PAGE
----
It worked great and it’s really easy to use. We simply followed the instructions on the packaging and mixed the powder with water, applied to the area with a sponge and then followed up with a clean sponge to rinse.

Step 2: Tape Off Windows and Doors

To help this step go by quickly, we used a hand-masker dispenser from Amazon. The dispenser applies tape to a roll of paper in one step so you can easily tape off large windows and doors in one fell swoop.

Make sure to cover up any and all surfaces that you don’t want painted. Since we were replacing the flooring in our trailer, we didn’t have to worry about covering it up. However, if you’re not replacing your floors then you’ll need to cover them.

Step 3: RV Paint – Use the right primer!

This step is super important! Like I mentioned in the previous step, because RV walls aren’t made of sheetrock like in a normal house, you need to use a specific type of primer to prep the walls for paint. Although this isn’t specifically labeled as RV Paint – it’s perfect for the job.

Product image of KILZ adhesion bonding primer used to paint RV interior walls

We used KILZ Adhesion Bonding Primer from Amazon to and highly recommend it. KILZ Adhesion is a unique latex primer developed to bond securely on slick surfaces where a traditional water or oil-base primer will not adhere properly.

We’ve heard Glidden Gripper (Home Depot) also works well. It’s what this couple from Mountain Modern Life used when remodeling and painting their class A motorhome.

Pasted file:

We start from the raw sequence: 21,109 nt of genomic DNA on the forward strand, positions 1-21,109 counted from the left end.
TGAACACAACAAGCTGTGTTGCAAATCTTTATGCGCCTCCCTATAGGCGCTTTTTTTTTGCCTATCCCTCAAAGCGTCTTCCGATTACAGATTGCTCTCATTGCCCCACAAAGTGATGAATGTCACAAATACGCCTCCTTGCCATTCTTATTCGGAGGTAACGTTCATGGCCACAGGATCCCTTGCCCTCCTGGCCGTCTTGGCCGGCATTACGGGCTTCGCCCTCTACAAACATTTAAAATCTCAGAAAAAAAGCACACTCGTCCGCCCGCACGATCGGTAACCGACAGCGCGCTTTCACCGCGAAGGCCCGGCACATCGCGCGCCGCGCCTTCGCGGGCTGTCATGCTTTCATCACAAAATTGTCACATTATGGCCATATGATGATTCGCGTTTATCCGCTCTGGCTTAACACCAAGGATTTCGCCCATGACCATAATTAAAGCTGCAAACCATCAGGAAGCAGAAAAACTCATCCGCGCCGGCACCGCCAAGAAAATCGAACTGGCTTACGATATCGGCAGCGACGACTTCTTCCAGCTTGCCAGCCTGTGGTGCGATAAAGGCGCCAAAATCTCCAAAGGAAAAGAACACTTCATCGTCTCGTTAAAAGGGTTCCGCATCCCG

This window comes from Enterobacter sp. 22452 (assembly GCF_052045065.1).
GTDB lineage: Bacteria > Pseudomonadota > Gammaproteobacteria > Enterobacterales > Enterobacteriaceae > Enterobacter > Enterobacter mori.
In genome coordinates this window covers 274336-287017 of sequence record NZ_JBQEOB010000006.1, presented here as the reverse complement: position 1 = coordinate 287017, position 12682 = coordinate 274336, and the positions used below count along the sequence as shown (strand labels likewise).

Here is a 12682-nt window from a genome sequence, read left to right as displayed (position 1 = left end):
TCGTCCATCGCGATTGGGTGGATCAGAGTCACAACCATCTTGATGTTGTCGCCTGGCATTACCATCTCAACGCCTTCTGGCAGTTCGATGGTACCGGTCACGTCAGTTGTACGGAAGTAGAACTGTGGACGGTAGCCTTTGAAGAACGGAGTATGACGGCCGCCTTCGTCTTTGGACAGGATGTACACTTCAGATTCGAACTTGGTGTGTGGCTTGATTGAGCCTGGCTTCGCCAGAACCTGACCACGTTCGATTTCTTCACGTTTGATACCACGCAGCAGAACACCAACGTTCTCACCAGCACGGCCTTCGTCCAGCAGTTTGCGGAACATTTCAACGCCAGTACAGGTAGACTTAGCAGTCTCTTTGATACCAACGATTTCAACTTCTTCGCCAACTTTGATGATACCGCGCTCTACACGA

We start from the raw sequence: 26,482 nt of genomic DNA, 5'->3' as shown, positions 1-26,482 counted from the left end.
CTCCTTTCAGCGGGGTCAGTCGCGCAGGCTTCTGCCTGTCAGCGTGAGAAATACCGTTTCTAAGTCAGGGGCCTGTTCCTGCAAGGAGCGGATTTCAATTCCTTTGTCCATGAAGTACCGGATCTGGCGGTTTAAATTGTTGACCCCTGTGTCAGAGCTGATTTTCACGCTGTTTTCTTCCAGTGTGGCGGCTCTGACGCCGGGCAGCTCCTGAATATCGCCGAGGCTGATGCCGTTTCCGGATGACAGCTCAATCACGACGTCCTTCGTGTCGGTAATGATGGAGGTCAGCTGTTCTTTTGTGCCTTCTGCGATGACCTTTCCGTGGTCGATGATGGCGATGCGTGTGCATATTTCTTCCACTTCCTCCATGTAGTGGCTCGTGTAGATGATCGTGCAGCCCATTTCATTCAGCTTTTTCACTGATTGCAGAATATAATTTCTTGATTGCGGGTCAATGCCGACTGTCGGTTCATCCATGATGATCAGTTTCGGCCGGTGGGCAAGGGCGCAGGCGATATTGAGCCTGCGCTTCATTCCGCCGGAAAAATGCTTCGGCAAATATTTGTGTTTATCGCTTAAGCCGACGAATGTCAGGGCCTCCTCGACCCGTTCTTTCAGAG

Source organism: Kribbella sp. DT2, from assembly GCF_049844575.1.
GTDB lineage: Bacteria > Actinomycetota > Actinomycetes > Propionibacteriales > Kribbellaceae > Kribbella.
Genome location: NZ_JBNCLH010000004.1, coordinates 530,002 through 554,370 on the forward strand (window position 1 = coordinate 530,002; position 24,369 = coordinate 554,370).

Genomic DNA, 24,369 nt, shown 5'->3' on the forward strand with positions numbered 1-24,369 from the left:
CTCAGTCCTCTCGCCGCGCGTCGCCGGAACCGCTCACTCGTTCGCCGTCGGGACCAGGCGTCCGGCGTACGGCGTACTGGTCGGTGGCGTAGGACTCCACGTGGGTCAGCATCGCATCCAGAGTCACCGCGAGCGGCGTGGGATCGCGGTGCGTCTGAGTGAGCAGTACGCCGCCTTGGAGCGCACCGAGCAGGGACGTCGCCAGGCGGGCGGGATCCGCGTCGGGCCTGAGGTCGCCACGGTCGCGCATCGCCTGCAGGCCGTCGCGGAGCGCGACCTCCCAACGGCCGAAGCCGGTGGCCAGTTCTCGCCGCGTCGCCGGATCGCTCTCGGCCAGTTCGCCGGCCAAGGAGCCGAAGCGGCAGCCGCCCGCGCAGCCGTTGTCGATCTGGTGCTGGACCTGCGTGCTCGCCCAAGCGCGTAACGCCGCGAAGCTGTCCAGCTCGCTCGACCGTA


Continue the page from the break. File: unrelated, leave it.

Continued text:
Step 4: It’s time for paint!

Now that your RV walls are smooth, cleaned, and primed – you’re ready to pick a color, and start those final coats of paint.

If you want some help choosing a color, I wrote a ‘White Paint Guide’ that helps you choose the perfect paint color for your unique house or RV. The color we chose in our RV is Alabaster by Sherwin Williams (SW 7008).

Once you’ve picked a color, it’s time to choose an application method; you can choose to use a paint brush,  a roller or, my personal favorite – a paint sprayer. Each of these three options have unique advantages. However, I choose to use an airless sprayer whenever possible!

To paint the walls and ceiling, we used a paint sprayer. On the cabinets, we used a combination of the paint sprayer, and paint brushes to get even coverage around all of the corners and grooves.

Using An Airless Paint Sprayer

Using an airless paint sprayer will save a ton of time when painting large walls, ceilings, and cabinets. That time savings gets even bigger when you consider doing multiple coats.

We used a sprayer to apply all of the paint inside our RV. After the initial coat of primer, we ended up spraying two coats of finish paint. If you choose to paint use a sprayer, be sure to use a respirator. Your lungs will thank you.

I was surprised at how cheap I was able to buy this Graco airless paint sprayer from the listing on Amazon. It worked extremely well for me, and I’ve used it for several projects since then. So far, it has held up great and I highly recommend it.

Depending on the color, you should be able to achieve a flawless looking finish with one coat of primer, and 1 to 2 finish coats. Using quality primer will help make accomplishing this very feasible. We recommend using this high quality Kilz Adhesion Primer from Amazon.

Because we painted the interior of our RV white, a second coat of finish paint was applied just to be safe, and to ensure that no dark spots, or stains showed through.

Tips For Using A Paint Sprayer

These tips will help you get started using a paint sprayer, and maximize your painting productivity.

  • Mix your paint thoroughly before spraying. This helps to prevent clogs. (We learned this one the hard way.)
  • Prime the sprayer thoroughly. Follow all the priming instructions that come with your specific model of paint sprayer.
  • Practice the technique on a test wall (a sheet of plywood, or an extra large cardboard box work well).